A lot of the regular MC bunch know I usually read the various threads on my lunch break, or when I'm home. If I see a trend from thread to thread sometimes I'll comment on it. This is one of those times. I know a lot of threads have "sprung up" recently in regards to tying a movie into a new or existing attraction. Most cite Pirates as being either proof it works, or proof it doesn't in either respect it is completely objective. What I find humorous is that it wasn't Pirates that started this "tie-in" frenzy... it was Disneyland.
To see the reality of how "tied-in" Disneyland is to it's various movies and characters, one has no further to look then our beloved Fantasyland. With the exception of 4 attractions, Fantasyland would not exsist without Disney movies. Of those 4, only 1 is left intact and still standing more or less in it's original state to this day.
- Motorboats- gone, often used for a variety of functions and now slated to be a smoking pit.
- Skyway- gone, sad really, but alas gone and now a home for stray cats.
- Fantasyland Autopia- gone, well technically not gone but fully absorbed by Tomorrowland. It would depend on the individual as to whether or not it really even fit in to begin with.
- Matterhorn- still here... that's right, an actual original still standing as a reminder that sometimes things do not change, and sometimes they do.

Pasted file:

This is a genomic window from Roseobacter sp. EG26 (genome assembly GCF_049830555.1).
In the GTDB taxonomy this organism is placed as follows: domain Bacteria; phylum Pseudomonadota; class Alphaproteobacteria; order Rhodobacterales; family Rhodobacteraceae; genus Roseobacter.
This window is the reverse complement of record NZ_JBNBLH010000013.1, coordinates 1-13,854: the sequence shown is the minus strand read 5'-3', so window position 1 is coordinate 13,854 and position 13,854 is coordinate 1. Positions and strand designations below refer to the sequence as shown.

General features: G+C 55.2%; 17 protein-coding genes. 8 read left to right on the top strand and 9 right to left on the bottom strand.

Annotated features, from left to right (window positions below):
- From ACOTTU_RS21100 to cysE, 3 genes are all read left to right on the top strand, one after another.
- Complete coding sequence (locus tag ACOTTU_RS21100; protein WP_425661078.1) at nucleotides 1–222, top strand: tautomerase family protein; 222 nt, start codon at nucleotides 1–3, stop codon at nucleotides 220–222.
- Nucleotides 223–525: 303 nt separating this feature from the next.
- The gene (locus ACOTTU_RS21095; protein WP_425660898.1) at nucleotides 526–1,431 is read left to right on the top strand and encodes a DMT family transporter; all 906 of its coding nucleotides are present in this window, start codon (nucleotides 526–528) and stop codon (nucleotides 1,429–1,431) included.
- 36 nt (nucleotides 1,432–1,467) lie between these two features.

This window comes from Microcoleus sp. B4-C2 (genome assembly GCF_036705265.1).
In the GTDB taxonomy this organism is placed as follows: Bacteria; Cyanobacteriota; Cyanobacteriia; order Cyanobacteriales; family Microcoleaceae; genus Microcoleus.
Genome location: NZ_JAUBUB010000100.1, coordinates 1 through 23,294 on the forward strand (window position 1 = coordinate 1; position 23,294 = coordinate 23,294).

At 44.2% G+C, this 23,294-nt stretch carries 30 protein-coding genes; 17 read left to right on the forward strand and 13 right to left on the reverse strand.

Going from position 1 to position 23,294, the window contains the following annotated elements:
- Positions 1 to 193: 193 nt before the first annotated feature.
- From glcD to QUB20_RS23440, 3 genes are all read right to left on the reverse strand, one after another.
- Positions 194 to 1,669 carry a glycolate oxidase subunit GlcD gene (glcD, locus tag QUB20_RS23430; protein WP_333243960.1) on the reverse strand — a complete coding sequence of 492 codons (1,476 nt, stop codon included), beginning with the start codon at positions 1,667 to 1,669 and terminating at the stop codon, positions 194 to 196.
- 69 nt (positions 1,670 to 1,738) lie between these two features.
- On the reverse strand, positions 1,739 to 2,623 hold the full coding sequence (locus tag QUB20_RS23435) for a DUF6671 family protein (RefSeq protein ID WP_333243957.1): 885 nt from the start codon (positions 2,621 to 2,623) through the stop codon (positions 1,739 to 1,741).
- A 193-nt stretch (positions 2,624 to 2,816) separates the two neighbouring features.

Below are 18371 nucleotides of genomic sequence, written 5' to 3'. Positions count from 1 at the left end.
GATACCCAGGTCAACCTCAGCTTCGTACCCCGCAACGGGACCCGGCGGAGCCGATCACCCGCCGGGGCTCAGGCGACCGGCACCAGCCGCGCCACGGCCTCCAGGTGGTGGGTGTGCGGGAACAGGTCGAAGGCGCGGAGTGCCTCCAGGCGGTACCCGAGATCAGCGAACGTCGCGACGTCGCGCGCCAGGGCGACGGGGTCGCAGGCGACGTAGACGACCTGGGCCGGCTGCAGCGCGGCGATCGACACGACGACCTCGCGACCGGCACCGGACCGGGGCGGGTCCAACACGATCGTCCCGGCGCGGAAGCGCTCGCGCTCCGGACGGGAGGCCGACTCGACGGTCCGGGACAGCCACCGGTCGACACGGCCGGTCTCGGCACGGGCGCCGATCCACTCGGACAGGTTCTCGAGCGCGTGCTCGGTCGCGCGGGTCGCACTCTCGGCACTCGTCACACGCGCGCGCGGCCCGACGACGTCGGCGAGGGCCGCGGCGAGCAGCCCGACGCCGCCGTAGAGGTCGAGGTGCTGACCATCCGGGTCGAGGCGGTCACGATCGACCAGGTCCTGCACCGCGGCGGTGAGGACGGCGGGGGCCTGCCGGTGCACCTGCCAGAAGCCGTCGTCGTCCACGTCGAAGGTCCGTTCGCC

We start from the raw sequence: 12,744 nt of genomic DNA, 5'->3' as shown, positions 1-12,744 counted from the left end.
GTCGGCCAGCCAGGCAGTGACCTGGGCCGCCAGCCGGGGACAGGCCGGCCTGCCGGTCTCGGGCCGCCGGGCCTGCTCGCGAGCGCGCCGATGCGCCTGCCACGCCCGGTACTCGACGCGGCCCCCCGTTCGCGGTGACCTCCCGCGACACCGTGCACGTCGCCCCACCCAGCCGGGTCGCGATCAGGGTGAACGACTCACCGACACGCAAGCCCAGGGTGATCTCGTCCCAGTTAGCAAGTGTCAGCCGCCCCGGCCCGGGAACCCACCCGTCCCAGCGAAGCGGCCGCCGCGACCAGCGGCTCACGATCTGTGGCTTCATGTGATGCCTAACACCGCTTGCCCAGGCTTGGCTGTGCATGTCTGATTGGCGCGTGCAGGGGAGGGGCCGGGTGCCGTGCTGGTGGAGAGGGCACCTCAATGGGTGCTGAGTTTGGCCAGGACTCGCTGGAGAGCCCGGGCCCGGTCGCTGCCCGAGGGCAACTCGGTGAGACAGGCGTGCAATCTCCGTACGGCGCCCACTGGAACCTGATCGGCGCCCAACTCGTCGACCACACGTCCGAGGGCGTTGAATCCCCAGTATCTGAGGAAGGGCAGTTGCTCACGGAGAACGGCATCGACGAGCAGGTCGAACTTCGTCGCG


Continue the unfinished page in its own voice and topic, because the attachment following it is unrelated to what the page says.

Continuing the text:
The next obvious question, why point it out? I point this out because Fantasyland is a perfect example of two types of tie-ins, direct and indirect. Direct tie-ins like Pan, Snow White, Pinocchio, Toad and Alice take you right into the pages of the story. Indirect ones like Casey, Dumbo, King Arthur, and Teacups all just "borrow" the respective movie to provide a convenient cover for a very basic ride system. The Storybook is a unique addition that falls somewhere between the two, as it highlights the various stories at times and places you "right there" at other times.
The amazing thing is that Fantasyland works, and has worked with minimal changes over the last 50 years. It makes me wonder if Fantasyland would be received in the same way if it had been built in the modern day. Because when you really boil it down, it is one giant movie tie-in. And that is exactly the way Walt wanted it. He wanted at least one spot where you could walk right into a Disney movie, and feel like you were a part of it.
So for me the whole question of should it be done, should it not be done, is irrevelant. My hope, is that Disney provides a balance between those attractions with direct tie-ins, and those with indirect ones. I love originality, but I also like the thought of being in a Disney park, with Disney characters. These days finding actual characters aside from just the popular ones is an honest challenge. Disney has a vast vault of characters... and sadly most go unused.
I also believe in originality, finding new and exciting ways to entertain the masses if you will. Technology is great, but at the end of the day I like having something real in front of me. I value the pictures of things I've seen, not projection screens I played on.